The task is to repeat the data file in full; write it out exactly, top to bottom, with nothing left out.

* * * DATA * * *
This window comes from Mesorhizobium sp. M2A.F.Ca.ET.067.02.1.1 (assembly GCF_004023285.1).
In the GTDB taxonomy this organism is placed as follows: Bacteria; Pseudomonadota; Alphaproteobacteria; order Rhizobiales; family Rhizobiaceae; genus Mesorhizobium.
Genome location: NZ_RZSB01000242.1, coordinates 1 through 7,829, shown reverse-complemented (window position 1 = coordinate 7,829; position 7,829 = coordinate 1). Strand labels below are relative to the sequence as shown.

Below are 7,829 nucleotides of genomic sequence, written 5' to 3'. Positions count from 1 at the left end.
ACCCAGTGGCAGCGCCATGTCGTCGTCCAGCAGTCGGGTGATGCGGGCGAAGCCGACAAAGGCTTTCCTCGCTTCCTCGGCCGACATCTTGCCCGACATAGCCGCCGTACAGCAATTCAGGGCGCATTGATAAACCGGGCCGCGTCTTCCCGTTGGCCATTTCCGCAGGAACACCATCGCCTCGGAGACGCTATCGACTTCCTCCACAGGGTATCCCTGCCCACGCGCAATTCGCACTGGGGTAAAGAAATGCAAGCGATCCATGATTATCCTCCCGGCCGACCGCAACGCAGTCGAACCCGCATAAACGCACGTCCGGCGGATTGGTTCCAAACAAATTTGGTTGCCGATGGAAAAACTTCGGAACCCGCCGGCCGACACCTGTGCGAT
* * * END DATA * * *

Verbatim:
This window comes from Mesorhizobium sp. M2A.F.Ca.ET.067.02.1.1 (assembly GCF_004023285.1).
In the GTDB taxonomy this organism is placed as follows: Bacteria; Pseudomonadota; Alphaproteobacteria; order Rhizobiales; family Rhizobiaceae; genus Mesorhizobium.
Genome location: NZ_RZSB01000242.1, coordinates 1 through 7,829, shown reverse-complemented (window position 1 = coordinate 7,829; position 7,829 = coordinate 1). Strand labels below are relative to the sequence as shown.

Below are 7,829 nucleotides of genomic sequence, written 5' to 3'. Positions count from 1 at the left end.
ACCCAGTGGCAGCGCCATGTCGTCGTCCAGCAGTCGGGTGATGCGGGCGAAGCCGACAAAGGCTTTCCTCGCTTCCTCGGCCGACATCTTGCCCGACATAGCCGCCGTACAGCAATTCAGGGCGCATTGATAAACCGGGCCGCGTCTTCCCGTTGGCCATTTCCGCAGGAACACCATCGCCTCGGAGACGCTATCGACTTCCTCCACAGGGTATCCCTGCCCACGCGCAATTCGCACTGGGGTAAAGAAATGCAAGCGATCCATGATTATCCTCCCGGCCGACCGCAACGCAGTCGAACCCGCATAAACGCACGTCCGGCGGATTGGTTCCAAACAAATTTGGTTGCCGATGGAAAAACTTCGGAACCCGCCGGCCGACACCTGTGCGAT